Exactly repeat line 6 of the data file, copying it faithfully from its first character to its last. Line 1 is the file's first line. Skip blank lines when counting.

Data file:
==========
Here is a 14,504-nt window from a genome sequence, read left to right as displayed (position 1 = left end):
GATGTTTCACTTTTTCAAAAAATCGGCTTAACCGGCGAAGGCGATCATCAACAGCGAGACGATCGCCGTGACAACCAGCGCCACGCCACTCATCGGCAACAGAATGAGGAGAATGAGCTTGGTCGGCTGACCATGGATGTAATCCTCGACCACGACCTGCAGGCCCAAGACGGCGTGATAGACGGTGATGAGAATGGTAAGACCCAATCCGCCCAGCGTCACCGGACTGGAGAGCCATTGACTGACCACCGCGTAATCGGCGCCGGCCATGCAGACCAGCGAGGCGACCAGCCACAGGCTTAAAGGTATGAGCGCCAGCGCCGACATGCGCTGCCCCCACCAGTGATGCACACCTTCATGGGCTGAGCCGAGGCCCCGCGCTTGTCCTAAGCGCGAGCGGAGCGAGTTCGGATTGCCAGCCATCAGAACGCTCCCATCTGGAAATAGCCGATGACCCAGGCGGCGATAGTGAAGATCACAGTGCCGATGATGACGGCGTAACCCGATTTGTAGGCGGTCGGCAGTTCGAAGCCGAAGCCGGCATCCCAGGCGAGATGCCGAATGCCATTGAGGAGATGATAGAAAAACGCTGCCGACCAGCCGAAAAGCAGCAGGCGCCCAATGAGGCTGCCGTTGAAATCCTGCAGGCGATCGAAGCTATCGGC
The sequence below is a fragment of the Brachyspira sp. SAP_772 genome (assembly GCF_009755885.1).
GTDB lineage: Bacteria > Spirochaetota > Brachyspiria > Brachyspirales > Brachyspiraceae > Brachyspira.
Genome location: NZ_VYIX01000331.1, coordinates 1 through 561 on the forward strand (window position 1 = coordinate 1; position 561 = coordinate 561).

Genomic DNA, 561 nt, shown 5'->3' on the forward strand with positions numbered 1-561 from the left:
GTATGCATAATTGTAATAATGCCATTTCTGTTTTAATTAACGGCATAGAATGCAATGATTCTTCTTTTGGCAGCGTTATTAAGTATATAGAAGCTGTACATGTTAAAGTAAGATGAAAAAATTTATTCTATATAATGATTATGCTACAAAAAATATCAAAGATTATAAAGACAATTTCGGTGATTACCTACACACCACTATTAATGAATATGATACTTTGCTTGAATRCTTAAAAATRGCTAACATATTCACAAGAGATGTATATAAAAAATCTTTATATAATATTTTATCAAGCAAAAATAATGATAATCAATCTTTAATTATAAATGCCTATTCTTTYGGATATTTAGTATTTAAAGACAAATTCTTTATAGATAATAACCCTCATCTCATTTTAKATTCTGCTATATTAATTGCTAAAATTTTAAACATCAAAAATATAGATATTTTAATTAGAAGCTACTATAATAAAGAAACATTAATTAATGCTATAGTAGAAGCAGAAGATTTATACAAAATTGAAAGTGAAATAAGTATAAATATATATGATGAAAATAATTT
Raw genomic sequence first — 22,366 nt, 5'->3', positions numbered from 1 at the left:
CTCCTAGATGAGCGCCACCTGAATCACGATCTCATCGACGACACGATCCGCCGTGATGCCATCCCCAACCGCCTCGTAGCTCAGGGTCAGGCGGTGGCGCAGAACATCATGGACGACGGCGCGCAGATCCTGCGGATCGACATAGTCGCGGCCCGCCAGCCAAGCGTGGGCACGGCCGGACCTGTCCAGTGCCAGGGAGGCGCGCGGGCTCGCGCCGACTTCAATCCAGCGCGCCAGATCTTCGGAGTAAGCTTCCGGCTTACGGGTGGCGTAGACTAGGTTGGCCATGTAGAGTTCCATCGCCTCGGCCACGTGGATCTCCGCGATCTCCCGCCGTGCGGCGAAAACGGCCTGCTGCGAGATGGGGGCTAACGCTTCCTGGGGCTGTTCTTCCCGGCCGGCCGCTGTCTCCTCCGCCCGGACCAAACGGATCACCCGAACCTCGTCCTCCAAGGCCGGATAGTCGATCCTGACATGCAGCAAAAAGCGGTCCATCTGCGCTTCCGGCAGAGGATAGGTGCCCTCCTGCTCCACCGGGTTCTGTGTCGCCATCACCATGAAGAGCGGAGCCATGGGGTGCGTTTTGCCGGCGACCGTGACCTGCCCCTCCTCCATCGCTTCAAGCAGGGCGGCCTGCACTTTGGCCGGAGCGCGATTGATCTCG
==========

Genomic DNA, 561 nt, shown 5'->3' on the forward strand with positions numbered 1-561 from the left: